There are three kind of buffer locations in D3D9: . DEFAULT: On the GPU . MANAGED: An intermediate CPU buffer is used for locks and dirty regions are uploaded to a GPU copy at the first draw call needing the buffer. . SYSTEMMEM: A CPU buffer.
In additions DYNAMIC and WRITEONLY flags can be used. DYNAMIC allows the usage of the locking flags DISCARD and NOOVERWRITE.
Most Apps use static buffers locked once per scene (DEFAULT writeonly or MANAGED) in combination with dynamic buffers filled in a round fashion with DISCARD and NOOVERWRITE (DEFAULT dynamic writeonly).
Some old apps, probably to avoid using GPU memory, use SYSTEMMEM buffers instead. So far Nine hadn't optimized these kinds of buffers. We stored them in PIPE_USAGE_STAGING as reads are supposed to be fast, and we ignored locking flags. It worked, but for these apps it is slow.
One example is Halo (https://github.com/iXit/wine-nine-standalone/issues/85). The app uses SYSTEMMEM buffers with the DYNAMIC flags. The index buffers are locked in a round fashion (with draw calls after each lock) with the NOOVERWRITE flag (it never discards). And it has various NOOVERWRITE/DISCARD behaviours for its vertex buffers. For example for one vertex buffer it makes a lot of consecutive locks with the DISCARD flag each time, and then begins using it for rendering.
It is unclear what DISCARD and NOOVERWRITE are supposed to REALLY mean for SYSTEMMEM dynamic buffers. In D3D7, NOOVERWRITE only means that for the current frame the affected data is unused, it's possible the same behaviour is expected here (thus we would need to sync relative to the previous frame). DISCARD might be only a hint to reupload the whole buffer at the next draw call. Tests on windows 10 show different behaviours of SYSTEMMEM on the three main vendors. But they all indicate an intermediate buffer is passed at the lock, and the data is uploaded for the Draw call.
EDIT: The patch series is no longer RFC.
The new version implements SYSTEMMEM (non-DYNAMIC takes the DYNAMIC path) by having any lock dirty the whole area (to handle writes outside the locked region), and uploading only what is needed for the draw calls in efficient fashion (I aggressively try to generate DISCARD/UNSYNCHRONIZED).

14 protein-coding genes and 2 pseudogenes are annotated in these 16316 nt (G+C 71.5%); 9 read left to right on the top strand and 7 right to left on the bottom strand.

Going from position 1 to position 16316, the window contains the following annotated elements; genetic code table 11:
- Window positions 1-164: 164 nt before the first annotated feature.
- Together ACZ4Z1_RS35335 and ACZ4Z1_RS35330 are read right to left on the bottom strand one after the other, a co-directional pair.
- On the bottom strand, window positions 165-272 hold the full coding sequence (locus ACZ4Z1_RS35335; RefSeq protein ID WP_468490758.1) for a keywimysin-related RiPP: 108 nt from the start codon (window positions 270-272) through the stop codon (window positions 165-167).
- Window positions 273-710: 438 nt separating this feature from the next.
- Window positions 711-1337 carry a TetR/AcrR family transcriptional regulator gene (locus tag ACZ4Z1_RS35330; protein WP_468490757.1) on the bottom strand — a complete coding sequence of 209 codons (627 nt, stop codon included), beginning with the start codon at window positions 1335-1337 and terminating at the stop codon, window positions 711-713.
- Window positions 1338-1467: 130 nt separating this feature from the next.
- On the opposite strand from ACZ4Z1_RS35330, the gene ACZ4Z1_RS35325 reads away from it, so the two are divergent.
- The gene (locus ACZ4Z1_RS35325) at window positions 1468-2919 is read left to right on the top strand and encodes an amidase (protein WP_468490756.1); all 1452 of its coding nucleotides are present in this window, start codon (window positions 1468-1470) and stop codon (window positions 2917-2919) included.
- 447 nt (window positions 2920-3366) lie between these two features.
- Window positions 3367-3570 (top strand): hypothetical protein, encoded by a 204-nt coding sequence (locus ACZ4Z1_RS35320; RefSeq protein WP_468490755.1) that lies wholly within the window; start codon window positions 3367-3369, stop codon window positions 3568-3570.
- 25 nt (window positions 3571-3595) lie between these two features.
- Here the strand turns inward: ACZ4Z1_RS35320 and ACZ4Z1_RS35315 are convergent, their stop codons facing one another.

In addition I make DEFAULT pool use this path when software vertex processing is required.
As a result, the path is quite optimized and performance for affected applications is very significantly above what it used to be. Affected applications are usually from the start of the direct3D9 area, and applications with direct3D8 to direct3D9 wrappers.
On https://github.com/iXit/wine-nine-standalone/issues/85, an user reported even reported a case where the performance goes from 1-2 fps to 34 fps (with d3d8to9. 26fps with the same wrapper on windows. 36fps on pure d3d8).
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Thus this patch series makes SYSTEMMEM use the same code as for MANAGED (as they seem pretty similar in behavior), and in addition it detects when locks are done in a round fashion for DYNAMIC SYSTEMMEM buffers, and in this case for the CPU->GPU upload we use a DISCARD/NOOVERWRITE pattern.
This patch series is RFC because there are a lot of optimizations I am not sure about, and would like some feedback.
=== Flushing in EndScene === Draw calls are supposed to be between BeginScene() and EndScene() calls. So far we ignored them. But EndScene() API doc indicates it is supposed to flush the GPU queue, and it is advised to do it ahead of the call to Present(). Implementing this behavior gives me +15-20% gain with Halo, even when I disable Nine's internal threading. Maybe some Halo multithreading is involved. I get a small hit (2%) with 3DMark03/3DMark05. The hit is greater if I allow more than 1 flush in EndScene per frame (most games use 1 EndScene, but a few apps use more).
RFC: Is there a way to reduce the hit ? More generally reduce the overhead of flushing in Present(). Also surprisingly I get 5% perf boost in halo, if instead of flushing in EndScene, I add a flush before flush_resource + calling the hud in Present(). This doesn't make sense to me.
=== Optimizing DrawPrimitiveUp === DrawPrimitiveUp enables to pass a CPU pointer to vertex data and draw from it. We upload the data with u_upload. The app is making many calls to DrawPrimitiveUp. The patch series set the alignment between the allocations to 1 to have them consecutive, which enables to play with the starting vertex and not change the bound vertex buffer state. For some scenes there is a minor gain sometimes not. Same if I try to be nice to GTT WC by requiring a 64 byte alignment in u_upload (but then I need to bind again the vertex buffer). How heavy is it to set a new vertex buffer state ? Same question for being WC aligned. What do you think makes the most sense here ?
=== Optimizing dynamic SYSTEMMEM === What do you think of the proposed scheme ? Putting the gain of the EndScene flush aside, on a normal scene I get no gains when my GPU dpm is set to low, and 10% when it is set to high. However when there is smoke (see bug report), fps drops much less. There is a x2.2 (low) / x3.1 (high) perf gain when smoke appears. Instead of using the MANAGED path for SYSTEMMEM, I also tried: . Fixing the locking flags of systemmem managed. Convert NOOVERWRITE to UNSYNCHRONIZED, but ignore DISCARDS. When using NOOVERWRITE on the start of the buffer, convert to DISCARD. This is obviously hackish and will not work for other games, but performance is good. At the end of this patch series, I get the same performance as this solution (and even slightly better in some scenes). . If apply the above, but instead of storing SYSTEMMEM in STAGING, I use STREAM or DEFAULT. This gives me a significant performance loss. So either the app is reading some buffers, or the locking pattern is not WC friendly.
This patch series tries to upload GTT WC aligned blocks, but it doesn't seem to bring any perf gain. Any idea why ?